Rat Island, Honolulu, Hawaii, July 12, 2008
Before man arrived to claim the islands there existed a small group of sandy islets off the southern coast of a volcanic island that would eventually be named Oahu. These wind-swept piles of sand were unihabitable, with no source of water or food other than what you could forage off the reef and sand flats. After Western civilization dropped anchor, these islets eventually became home to fishermen, who lived in ramshackle shanties, and colonies of large European rodents who had hitchhiked across the Pacific on whaling vessels and bulk cargo carriers. Both man and rodent happily coexisted and although nobody can pinpoint the cause, this peaceful relationship suddenly turned sour.

Perhaps it was man's social repulsion towards the rat or maybe it just got too crowded. Whatever the cause, the conflict erupted into full scale warfare between the two species and fighting escalated from poisoned food and wooden traps to flamethrowers and automatic weapons versus a quick reflexes, pointed claws and razor-sharp teeth. The carnage was horrendous. The body count astronomical. In the end, humans yielded to the rat.

The shanties are gone but the rats remain---watching. But rats don't like salt water and the numerous barracuda cruising the shallow water keep the rodents landlocked, which is good for anglers because the flats and mangroves surrounding these islets are also home to gorilla-sized bonefish and if you're looking to catch a trophy fish, this is the place to do it.

SteveT and I set off on a day trip to one of these islets and as we approached I could tell that it was as promised---bonefish country. Wide, shallow flats in knee deep water surrounded tiny islets overgrown with mangrove trees and at the edge of the flats the reef took a sudden plunge into deep channels where oceanic bonefish would swim up on a rising tide looking for an easy meal.
We quickly set up our fly rods and headed out to fish the edge of a drop off. The tide wasn't the greatest and we tried to get casts into the channel but the water was just too deep for us to make a successful approach so we broke off the hunt in the deep water and turned to the flats and mangroves.

This was a totally different game. At the deep water it was blind-casting to select areas. On the flats and in the mangrove trees it was sight casting to large cruising bones in shallow, gin clear still water.

SteveT outline the plan--separate, move VERY slowly and always watch the water. Bonefish could be just around the next bunch of mangroves. And he was right.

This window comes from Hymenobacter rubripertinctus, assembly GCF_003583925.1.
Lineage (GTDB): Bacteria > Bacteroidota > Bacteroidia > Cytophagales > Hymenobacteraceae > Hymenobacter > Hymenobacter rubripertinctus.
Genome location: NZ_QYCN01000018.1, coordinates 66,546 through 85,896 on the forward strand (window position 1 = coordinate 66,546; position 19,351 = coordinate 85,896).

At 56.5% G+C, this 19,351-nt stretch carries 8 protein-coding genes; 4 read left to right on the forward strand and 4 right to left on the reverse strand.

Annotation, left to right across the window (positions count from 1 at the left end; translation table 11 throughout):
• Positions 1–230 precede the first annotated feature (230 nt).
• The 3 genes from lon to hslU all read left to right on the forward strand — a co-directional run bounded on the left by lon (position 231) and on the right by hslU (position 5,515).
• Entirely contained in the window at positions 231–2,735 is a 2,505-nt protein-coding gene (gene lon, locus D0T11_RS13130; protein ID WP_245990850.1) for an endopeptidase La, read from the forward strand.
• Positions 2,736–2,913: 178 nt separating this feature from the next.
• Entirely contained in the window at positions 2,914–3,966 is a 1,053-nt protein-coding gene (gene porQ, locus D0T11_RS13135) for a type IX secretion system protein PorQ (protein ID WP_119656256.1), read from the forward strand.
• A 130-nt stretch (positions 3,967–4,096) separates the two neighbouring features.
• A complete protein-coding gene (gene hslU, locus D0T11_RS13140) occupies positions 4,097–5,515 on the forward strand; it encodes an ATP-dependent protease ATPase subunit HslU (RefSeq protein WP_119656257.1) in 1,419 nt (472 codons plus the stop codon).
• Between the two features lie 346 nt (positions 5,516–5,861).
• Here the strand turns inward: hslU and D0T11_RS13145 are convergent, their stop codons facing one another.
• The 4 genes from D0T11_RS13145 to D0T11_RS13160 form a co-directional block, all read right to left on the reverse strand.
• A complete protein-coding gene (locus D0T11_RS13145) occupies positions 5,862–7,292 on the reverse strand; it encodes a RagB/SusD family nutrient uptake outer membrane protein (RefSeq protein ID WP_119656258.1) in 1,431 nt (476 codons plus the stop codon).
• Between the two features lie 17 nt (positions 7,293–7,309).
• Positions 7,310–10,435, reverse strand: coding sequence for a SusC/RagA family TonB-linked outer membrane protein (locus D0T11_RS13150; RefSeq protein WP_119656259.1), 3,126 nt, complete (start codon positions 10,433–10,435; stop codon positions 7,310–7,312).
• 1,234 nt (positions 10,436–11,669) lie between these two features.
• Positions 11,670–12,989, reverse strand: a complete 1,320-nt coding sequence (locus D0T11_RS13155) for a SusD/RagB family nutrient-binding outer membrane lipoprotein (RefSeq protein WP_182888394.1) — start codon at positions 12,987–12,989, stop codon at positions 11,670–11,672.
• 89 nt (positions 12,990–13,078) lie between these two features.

I was only a few feet into the really shallow water, a little over ankle deep, when this grey-green shadow was approaching me head on. A nice bonefish. I lined up the cast and dropped the size 6 Charlie 10 feet in front of the oncoming fish. It swam on, right over the fly and continued to cruise about three feet past me on my left. I pushed deeper into the shallows. Another bone. Larger than the first. It was huge. Too close--it was six feet away. I tried dapping the fly slowly into the water but it was an ass shot at a departing bone. I gathered myself up and took two steps then the dang fish comes back around a small mangrove heading in the opposite direction. I try a short cast but lined the fish.
After gathering myself together I move into a wide sandy area with a few mangrove trees sticking up. I have a good view of a school of bones approaching. I make a cast and one of them peels off and rushes the fly. It stops. The tail goes up, the nose goes down. Small strip. Nothing. Fish circles the fly. Tail up. Strip strike. Fish takes off and the others split with it. This goes on for the next 30 minutes as single bonefish or small schools march past my position.

I meet up with SteveT and he reported no bonefish, just a barracuda. As we're standing there talking two bonefish approach us, coming head on. I take the cast and land it 10 feet in front of them. They swim right over it, not even stopping to look. I take another cast. Again, no stopping. My third cast lined them and they take off in a puff of sand.

The tide is now getting really high and the wind is really picking up. I also have a dinner party in town so it's time to leave. As we push off the reef I can't get rid of the feeling that we're being watched from shore by hundreds of little beady eyes.

EQUIPMENT: We used 8 and 9-weight rods and floating weight-forward lines. We used an assortment of crab and shrimp flies from size 2 to size 8.